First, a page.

Karina Ariev, from Jerusalem, called her sister Sasha on the morning of Oct. 7 and said she was entering the shelter with her friends.

“Slowly, as the minutes passed, she said there were terrorists in the area, and then you could really hear their voices and the shooting—as we’re talking on the phone. Then she started saying goodbye to me, telling me she loves me, that I should go on living, take care of our parents, and that’s where the conversation ended.”

The family describes her as an innocent and gentle child who always looks out for her family and parents. “For her, family and friends come first.”

Her sister also said, “The longer we see the fighting drag on, the more we worry. Karina is creative and talented, loves to paint, sing and dance, and wants to pursue a career in the beauty industry. She loves helping people and dreams of studying psychology and sociology. She has the ability to truly listen to people, she’s a shoulder to lean on.”

Naama Levy  

It was hard to miss the images of Naama Levy‘s bloodstained clothes as she was led by Hamas terrorists to a military jeep that took her and her friends to Gaza. Her family spoke of her as a quiet and determined athlete, full of compassion and emotion. An optimistic young woman who dreamed of making the world a better place. A woman who believes in the good in people.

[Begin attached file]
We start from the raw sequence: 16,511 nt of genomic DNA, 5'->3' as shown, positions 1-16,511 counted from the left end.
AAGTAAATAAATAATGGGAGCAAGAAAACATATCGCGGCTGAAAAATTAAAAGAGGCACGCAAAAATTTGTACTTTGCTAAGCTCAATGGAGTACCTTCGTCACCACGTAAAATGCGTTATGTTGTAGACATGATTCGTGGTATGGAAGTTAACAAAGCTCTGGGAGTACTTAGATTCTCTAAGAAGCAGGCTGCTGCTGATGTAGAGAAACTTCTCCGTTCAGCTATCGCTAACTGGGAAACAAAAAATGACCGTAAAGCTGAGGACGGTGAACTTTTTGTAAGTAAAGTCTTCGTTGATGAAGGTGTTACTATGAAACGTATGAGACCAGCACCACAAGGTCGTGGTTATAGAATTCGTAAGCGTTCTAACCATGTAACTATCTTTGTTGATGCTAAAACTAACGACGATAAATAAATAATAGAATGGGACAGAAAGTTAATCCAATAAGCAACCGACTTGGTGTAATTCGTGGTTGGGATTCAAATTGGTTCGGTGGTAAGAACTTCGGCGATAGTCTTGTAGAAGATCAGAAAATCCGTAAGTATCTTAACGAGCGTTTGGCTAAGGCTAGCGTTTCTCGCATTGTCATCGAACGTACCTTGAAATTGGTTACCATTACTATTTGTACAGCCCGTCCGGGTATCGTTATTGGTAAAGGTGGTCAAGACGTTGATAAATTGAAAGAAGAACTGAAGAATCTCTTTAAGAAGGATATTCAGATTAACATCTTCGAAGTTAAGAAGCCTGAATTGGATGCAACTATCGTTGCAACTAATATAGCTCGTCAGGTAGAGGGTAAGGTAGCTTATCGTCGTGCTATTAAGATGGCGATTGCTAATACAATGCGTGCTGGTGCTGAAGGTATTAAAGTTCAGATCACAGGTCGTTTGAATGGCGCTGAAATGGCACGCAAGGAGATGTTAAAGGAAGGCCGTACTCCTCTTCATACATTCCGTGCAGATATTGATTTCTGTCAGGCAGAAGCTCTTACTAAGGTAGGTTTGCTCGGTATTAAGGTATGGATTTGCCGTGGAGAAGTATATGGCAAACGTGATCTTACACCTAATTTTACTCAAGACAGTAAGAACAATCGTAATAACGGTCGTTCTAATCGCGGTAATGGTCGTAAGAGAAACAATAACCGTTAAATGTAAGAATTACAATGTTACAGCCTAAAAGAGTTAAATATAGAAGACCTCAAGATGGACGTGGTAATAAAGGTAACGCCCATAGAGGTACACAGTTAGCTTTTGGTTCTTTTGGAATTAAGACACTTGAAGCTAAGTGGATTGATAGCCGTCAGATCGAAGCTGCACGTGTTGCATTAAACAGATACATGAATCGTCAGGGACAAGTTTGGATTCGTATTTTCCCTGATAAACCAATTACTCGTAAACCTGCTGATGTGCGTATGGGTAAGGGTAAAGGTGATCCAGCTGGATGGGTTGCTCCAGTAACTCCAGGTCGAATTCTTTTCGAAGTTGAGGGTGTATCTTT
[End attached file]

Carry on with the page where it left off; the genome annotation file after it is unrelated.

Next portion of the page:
Dr. Ayelet Levy Shahar, Naama’s mother, said at an Israel Hayom conference: “My name is Ayelet and I am the mother of 19-year-old Naama Levy. I’m also the mother of Amit, 21, Michali, 16, and Omri, 11.5.

“You all know my Naama. You saw the video of my daughter’s kidnapping, and maybe like me, you looked away in pain, but you saw her dragged by her long, beautiful hair at the back of a jeep in Gaza, dressed in pajamas, handcuffed, bleeding, wounded, barefoot and afraid—those are horrific moments that turned Naama into a daughter of us all.”

Originally published by Israel Hayom.